Three metal giants guard the river bank. A fourth tilts precariously in the river itself, almost as if about to wade ashore. Like the cooling towers, it’s only as you approach them that you appreciate their true size. The ground surrounding them freshly turned over by the rooting of wild boar. The bucket of the closest crane swings gently in the breeze snapped open at tree level.
Like many things in the zone, it’s often not the part that looks scary that actually is. Having selected my crane, and with one hand firmly covering the handrail, I start to make my way up the first set of steps. Reassuringly these are actual steps rather than the ladders that can be seen clinging to the higher levels however it’s not long before they develop a worrying wobble and a disturbing list towards the river. Once, thankfully, onto the solid metal frame it becomes clear that just one bolt, albeit welded in place, supports the steps. Entering the engine room, dominated by the winding drum, all seems in good condition and very complete to my untrained eye. The same cannot be said of the operator’s cab which is now stripped of all controls and home to a range of plant life.
I’m not overly fond of heights, having tried and failed at cranes before, but focusing on the solid mass of metal in front of me allows me to climb the ladders above. Things get slightly unnerving as the safety cage covering the ladder ends and the ladder above me flexes as I continue to climb. “Hold on tight” shouts the guide from below. I have absolutely no intention of doing anything but.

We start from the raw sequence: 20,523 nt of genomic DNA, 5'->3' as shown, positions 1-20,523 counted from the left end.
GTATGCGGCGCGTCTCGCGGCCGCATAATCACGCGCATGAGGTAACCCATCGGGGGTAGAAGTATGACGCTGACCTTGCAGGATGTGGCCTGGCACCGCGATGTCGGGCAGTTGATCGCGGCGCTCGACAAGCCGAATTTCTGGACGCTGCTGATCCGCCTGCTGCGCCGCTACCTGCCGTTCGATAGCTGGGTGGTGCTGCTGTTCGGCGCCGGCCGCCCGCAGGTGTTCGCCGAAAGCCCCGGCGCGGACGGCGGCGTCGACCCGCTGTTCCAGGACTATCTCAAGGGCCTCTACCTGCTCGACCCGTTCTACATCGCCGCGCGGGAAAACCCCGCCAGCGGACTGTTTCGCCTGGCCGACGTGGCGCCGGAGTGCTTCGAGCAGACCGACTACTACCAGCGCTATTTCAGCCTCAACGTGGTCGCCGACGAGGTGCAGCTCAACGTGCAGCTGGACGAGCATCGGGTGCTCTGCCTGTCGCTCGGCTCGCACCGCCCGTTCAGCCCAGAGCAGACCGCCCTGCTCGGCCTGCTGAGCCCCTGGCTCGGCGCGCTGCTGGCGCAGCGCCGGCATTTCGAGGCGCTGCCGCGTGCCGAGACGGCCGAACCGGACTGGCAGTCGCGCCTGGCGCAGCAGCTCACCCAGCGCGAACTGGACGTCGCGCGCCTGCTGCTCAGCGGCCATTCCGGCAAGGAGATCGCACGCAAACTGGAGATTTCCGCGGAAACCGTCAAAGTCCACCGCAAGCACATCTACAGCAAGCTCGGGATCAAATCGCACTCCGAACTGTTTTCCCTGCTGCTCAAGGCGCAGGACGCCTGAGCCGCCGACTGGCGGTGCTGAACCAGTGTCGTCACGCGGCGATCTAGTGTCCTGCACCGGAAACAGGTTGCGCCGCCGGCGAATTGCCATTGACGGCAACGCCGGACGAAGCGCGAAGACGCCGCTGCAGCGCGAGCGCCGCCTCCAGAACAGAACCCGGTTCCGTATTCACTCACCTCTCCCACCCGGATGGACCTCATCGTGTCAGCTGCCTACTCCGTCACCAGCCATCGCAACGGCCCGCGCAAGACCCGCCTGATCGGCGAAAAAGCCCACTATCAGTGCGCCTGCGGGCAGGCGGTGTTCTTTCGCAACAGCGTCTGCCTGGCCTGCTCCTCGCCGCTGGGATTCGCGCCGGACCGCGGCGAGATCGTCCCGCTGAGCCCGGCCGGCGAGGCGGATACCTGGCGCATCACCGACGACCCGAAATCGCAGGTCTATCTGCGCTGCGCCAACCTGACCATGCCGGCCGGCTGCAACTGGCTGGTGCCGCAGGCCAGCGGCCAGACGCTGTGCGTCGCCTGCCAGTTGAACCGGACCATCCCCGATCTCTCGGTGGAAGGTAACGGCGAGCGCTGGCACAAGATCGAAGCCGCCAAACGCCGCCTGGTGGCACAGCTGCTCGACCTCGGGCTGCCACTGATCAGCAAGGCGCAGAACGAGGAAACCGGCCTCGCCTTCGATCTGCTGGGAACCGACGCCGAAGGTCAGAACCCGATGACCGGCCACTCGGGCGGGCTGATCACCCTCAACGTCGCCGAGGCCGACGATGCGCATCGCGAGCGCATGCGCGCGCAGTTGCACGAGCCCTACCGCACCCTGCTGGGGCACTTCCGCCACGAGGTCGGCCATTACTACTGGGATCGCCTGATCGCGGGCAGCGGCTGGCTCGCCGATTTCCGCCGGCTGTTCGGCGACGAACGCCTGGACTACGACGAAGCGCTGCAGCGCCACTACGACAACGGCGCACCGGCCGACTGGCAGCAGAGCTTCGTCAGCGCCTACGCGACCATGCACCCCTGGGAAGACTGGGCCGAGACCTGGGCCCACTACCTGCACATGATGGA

As I reach the end of the ladder it is no longer bolted in place which explains the swaying. Balanced on the tilted platform the view from the top is quite surreal with Reactor 4 dominating the skyline in front of me and behind, across the river, beautiful wooded landscape stretches into the distance. I loiter at the top trying to take it all in and putting off the long climb down for as long as possible.
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